• Hyperkalaemia.
  • Drugs: beta-blockers, calcium channel blockers, digoxin, amiodarone.

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Benign early repolarisation

  • Widespread concave ST elevation, most prominent in the mid- to left precordial leads (V2-5).
  • Notching or slurring at the J-point.
  • Prominent, slightly asymmetrical T-waves that are concordant with the QRS complexes
  • The degree of ST elevation is modest in comparison to the T-wave amplitude (less than 25% of the T wave height in V6)
  • ST elevation is usually < 2mm in the precordial leads and < 0.5mm in the limb leads, although precordial STE may be up to 5mm in some instances.
  • No reciprocal ST depression to suggest STEMI (except in aVR).
  • ST changes are relatively stable over time (no progression on serial ECG tracings).

26


ST segment and T wave morphology in BER

  • There is elevation of the J point
  • The T wave is peaked and slightly asymmetrical
  • The ST segment and the ascending limb of the T wave form an upward concavity
  • The descending limb of the T wave is straighter and slightly steeper than the ascending limb

One characteristic f eature of BER is the presence of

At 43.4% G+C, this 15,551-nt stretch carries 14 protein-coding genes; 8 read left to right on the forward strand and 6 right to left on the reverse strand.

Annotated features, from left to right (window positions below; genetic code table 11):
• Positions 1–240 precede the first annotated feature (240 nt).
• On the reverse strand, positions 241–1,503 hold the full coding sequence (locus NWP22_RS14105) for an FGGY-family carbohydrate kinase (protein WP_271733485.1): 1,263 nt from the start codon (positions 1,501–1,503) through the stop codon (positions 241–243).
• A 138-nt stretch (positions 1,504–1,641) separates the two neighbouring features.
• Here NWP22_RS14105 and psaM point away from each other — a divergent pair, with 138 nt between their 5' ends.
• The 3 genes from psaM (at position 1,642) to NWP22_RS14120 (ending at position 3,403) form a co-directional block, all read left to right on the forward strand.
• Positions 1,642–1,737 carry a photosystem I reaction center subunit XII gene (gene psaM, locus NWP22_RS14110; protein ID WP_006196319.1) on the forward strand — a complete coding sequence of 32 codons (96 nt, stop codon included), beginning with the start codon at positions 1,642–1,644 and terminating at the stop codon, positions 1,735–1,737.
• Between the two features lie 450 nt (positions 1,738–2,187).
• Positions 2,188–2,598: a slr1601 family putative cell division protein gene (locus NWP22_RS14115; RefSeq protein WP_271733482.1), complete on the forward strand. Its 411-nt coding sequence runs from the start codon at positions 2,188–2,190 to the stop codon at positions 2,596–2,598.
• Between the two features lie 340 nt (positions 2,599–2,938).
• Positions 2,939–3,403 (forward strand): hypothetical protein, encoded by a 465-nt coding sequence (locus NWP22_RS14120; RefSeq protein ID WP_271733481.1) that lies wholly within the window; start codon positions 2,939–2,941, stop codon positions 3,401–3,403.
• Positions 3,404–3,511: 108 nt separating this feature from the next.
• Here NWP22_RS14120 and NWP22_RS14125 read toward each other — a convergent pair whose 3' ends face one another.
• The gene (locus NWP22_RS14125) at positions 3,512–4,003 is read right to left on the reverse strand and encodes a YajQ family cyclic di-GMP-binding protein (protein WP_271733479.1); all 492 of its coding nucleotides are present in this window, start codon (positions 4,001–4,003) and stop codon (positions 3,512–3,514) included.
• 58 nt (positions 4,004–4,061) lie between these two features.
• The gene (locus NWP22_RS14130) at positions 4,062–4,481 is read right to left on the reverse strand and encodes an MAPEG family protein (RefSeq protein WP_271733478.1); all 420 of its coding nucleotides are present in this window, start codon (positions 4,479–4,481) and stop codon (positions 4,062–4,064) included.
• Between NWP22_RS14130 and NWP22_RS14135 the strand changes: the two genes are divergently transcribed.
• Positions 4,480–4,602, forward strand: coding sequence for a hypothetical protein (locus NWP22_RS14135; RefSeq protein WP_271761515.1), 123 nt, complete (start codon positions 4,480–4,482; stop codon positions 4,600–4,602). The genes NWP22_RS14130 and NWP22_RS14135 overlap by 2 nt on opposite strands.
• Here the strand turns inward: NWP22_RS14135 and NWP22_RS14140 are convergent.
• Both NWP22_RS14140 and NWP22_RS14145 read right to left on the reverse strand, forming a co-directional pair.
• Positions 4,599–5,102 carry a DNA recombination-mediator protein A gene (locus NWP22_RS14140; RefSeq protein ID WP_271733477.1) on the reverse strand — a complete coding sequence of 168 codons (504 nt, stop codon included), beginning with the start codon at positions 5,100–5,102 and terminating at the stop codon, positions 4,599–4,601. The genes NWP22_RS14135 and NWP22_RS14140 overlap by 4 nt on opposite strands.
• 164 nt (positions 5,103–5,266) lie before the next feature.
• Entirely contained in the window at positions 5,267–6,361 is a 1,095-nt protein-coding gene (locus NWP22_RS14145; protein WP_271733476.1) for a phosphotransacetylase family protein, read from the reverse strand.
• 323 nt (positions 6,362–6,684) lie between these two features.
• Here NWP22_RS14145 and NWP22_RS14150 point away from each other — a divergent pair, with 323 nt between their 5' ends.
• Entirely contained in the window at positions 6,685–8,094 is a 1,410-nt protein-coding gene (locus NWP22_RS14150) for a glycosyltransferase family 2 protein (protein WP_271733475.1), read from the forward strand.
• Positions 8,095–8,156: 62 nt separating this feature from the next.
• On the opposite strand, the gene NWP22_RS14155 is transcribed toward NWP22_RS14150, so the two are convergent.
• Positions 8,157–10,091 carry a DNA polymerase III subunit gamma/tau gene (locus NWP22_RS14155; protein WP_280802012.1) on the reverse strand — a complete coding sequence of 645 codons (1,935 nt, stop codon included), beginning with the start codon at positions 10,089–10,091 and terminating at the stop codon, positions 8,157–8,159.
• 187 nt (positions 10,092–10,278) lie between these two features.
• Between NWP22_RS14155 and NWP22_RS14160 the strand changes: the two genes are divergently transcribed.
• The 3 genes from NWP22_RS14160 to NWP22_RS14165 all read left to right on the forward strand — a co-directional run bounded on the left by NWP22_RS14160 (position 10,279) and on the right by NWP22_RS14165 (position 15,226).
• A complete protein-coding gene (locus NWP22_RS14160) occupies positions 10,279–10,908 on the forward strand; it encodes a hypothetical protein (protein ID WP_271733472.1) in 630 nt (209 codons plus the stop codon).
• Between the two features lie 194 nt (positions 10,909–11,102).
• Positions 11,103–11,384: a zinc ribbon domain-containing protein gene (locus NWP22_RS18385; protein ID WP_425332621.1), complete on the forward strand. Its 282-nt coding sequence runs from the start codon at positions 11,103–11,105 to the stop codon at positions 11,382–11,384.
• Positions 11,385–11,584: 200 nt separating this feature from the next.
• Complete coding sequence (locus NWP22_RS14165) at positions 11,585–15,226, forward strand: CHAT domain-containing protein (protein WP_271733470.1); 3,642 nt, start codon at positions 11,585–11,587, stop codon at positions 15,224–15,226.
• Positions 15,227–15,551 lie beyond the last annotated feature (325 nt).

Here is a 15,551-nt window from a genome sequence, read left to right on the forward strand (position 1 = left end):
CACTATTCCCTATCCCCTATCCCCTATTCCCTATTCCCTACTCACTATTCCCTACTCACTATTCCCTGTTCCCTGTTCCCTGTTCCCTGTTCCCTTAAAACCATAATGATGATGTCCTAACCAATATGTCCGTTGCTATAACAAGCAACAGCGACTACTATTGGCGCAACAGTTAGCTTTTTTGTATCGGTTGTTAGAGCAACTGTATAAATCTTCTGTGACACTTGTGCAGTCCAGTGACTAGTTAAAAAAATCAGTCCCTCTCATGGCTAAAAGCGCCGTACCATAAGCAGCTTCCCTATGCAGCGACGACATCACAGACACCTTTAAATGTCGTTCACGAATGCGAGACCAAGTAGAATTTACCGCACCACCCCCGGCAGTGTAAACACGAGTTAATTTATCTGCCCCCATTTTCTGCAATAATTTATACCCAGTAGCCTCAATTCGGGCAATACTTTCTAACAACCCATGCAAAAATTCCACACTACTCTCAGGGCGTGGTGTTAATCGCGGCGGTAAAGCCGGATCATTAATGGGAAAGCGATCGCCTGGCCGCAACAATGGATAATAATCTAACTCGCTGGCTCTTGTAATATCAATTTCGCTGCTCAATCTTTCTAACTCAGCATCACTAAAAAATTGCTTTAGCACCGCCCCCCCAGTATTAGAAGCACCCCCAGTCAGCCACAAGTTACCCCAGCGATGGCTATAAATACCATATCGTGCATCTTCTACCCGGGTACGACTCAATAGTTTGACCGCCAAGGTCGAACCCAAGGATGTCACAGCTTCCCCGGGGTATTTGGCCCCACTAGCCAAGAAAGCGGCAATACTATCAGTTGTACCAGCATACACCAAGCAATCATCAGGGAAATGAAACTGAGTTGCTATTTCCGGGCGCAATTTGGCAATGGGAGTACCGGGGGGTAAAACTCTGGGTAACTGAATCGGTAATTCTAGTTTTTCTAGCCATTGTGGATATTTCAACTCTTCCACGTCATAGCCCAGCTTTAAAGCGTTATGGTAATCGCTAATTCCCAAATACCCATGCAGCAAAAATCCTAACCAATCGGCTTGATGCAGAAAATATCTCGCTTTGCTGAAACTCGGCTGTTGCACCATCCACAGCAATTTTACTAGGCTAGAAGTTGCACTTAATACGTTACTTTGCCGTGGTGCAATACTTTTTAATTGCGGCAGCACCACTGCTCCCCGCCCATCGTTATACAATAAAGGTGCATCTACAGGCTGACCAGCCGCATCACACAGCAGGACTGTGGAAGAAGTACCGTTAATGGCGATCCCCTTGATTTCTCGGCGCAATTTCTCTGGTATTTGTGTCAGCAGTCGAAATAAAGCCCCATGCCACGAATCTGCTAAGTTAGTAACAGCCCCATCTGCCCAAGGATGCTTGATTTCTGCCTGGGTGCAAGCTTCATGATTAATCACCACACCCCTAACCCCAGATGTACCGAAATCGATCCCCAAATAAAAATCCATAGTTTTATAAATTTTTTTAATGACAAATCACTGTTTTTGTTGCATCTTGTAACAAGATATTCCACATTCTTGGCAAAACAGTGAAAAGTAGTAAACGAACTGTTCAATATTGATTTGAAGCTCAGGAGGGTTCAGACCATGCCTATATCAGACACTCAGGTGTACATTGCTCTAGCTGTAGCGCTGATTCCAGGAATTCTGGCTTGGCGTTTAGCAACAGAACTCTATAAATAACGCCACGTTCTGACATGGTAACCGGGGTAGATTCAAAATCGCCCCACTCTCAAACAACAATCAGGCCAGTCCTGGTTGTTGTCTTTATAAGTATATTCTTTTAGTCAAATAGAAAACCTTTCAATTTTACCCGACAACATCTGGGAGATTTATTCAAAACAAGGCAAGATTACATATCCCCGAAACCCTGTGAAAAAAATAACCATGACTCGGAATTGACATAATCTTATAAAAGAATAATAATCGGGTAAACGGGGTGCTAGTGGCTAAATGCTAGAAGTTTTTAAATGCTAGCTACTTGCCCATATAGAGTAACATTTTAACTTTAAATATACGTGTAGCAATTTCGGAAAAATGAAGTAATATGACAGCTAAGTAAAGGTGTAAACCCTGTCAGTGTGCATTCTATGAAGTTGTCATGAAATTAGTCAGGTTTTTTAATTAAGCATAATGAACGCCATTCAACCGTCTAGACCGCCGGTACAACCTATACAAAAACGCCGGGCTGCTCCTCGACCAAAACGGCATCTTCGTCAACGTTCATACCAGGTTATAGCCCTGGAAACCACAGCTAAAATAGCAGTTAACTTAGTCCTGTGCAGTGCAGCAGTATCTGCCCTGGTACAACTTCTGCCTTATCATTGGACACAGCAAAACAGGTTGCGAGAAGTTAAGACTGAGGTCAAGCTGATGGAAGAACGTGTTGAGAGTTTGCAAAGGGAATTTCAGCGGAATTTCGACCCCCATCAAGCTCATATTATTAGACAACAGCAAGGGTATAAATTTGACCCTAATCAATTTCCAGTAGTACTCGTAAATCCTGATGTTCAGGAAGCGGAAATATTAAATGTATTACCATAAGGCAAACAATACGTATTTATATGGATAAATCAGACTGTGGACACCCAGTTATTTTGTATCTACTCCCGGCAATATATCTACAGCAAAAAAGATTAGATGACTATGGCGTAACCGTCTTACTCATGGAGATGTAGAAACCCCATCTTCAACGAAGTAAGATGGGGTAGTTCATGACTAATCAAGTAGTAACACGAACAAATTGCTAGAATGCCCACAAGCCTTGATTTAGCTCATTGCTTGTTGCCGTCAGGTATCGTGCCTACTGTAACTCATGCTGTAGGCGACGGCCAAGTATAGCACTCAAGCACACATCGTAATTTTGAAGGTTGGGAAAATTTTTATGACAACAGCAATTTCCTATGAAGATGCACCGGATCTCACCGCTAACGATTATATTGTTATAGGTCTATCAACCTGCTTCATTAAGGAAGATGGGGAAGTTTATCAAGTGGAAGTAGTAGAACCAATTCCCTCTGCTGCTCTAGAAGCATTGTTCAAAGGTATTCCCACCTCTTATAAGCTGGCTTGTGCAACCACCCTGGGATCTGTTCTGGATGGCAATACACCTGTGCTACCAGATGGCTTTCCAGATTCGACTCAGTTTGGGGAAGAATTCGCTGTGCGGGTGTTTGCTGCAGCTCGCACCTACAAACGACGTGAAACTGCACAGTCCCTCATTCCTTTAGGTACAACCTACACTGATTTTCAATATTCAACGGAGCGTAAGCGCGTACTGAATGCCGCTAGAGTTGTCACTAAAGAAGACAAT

a notched or irregular J point: the so-called “fish
hook” pattern. This is of ten best seen in lead V4.

27


BER or pericarditis?

  • The vertical height of the ST segment elevation (from the end of the PR segment to the J point) is measured and compared to the amplitude of the T wave in V6.
  • A ratio of > 0.25 suggests pericarditis
  • A ratio of < 0.25 suggests BER

 

Features suggesting BER

  1. ST elevation limited to the precordial leads
  2. Absence of PR depression
  3. Prominent T waves
  4. ST segment / T wave ratio < 0.25
  5. Characteristic “fish-hook” appearance in V4
  6. ECG changes relatively stable over time

 

Features suggesting pericarditis:

  1. Generalised ST elevation
  2. Presence of PR depression
  3. Normal T wave amplitude
  4. ST segment / T wave ratio > 0.25
  5. Absence of “fish hook” appearance in V4
  6. ECG changes evolve over time

 

28


ATRIAL FLUTTER

Atrial flutter is a type of supraventricular tachycardia caused by a macro-re-entry circuit in
the right atrium.

The re-entry circuit results in an atrial rate of 200-400 bpm (typically 300 bpm).
Ventricular rate is determined by the AV conduction ratio

 

TYPE 1 (common)

Involves the inferior vena cava – tricuspid isthmus in the reentry circuit. Can be further classified based on the direction of the circuit:


Anticlockwise Reentry

  • Commonest form of typical atrial flutter: 90% cases
  • Positive flutter waves in V1
  • Negative flutter waves in leads II,III, aVF

 

Clockwise Reentry (Reversed Typical Atrial Flutter)

  • Wide negative flutter waves in V1
  • Positive flutter waves in leads II, III, aVF